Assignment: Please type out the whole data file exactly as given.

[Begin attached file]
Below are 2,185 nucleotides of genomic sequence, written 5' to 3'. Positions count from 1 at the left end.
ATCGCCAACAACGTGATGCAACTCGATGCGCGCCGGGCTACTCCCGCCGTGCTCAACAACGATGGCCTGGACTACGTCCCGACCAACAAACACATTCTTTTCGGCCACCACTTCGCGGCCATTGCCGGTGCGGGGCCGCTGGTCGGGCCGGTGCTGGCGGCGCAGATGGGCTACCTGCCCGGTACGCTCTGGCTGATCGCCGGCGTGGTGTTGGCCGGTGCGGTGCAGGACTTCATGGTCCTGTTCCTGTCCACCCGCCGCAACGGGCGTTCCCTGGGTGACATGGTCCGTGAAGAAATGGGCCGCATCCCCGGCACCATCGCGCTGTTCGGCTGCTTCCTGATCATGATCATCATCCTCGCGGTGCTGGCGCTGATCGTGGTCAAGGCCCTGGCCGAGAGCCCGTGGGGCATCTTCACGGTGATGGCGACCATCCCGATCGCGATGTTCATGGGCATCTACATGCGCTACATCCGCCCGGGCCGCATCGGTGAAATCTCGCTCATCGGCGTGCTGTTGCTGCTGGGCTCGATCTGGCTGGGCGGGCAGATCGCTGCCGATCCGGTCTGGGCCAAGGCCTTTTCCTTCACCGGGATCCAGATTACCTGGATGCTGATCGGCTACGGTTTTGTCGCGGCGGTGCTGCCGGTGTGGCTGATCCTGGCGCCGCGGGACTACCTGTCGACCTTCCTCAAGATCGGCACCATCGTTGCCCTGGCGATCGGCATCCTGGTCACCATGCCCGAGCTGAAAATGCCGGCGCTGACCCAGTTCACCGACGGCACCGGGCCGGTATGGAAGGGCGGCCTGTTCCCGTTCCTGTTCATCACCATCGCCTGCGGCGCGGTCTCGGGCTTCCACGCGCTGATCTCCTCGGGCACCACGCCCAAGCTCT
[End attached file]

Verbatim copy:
Below are 2,185 nucleotides of genomic sequence, written 5' to 3'. Positions count from 1 at the left end.
ATCGCCAACAACGTGATGCAACTCGATGCGCGCCGGGCTACTCCCGCCGTGCTCAACAACGATGGCCTGGACTACGTCCCGACCAACAAACACATTCTTTTCGGCCACCACTTCGCGGCCATTGCCGGTGCGGGGCCGCTGGTCGGGCCGGTGCTGGCGGCGCAGATGGGCTACCTGCCCGGTACGCTCTGGCTGATCGCCGGCGTGGTGTTGGCCGGTGCGGTGCAGGACTTCATGGTCCTGTTCCTGTCCACCCGCCGCAACGGGCGTTCCCTGGGTGACATGGTCCGTGAAGAAATGGGCCGCATCCCCGGCACCATCGCGCTGTTCGGCTGCTTCCTGATCATGATCATCATCCTCGCGGTGCTGGCGCTGATCGTGGTCAAGGCCCTGGCCGAGAGCCCGTGGGGCATCTTCACGGTGATGGCGACCATCCCGATCGCGATGTTCATGGGCATCTACATGCGCTACATCCGCCCGGGCCGCATCGGTGAAATCTCGCTCATCGGCGTGCTGTTGCTGCTGGGCTCGATCTGGCTGGGCGGGCAGATCGCTGCCGATCCGGTCTGGGCCAAGGCCTTTTCCTTCACCGGGATCCAGATTACCTGGATGCTGATCGGCTACGGTTTTGTCGCGGCGGTGCTGCCGGTGTGGCTGATCCTGGCGCCGCGGGACTACCTGTCGACCTTCCTCAAGATCGGCACCATCGTTGCCCTGGCGATCGGCATCCTGGTCACCATGCCCGAGCTGAAAATGCCGGCGCTGACCCAGTTCACCGACGGCACCGGGCCGGTATGGAAGGGCGGCCTGTTCCCGTTCCTGTTCATCACCATCGCCTGCGGCGCGGTCTCGGGCTTCCACGCGCTGATCTCCTCGGGCACCACGCCCAAGCTCT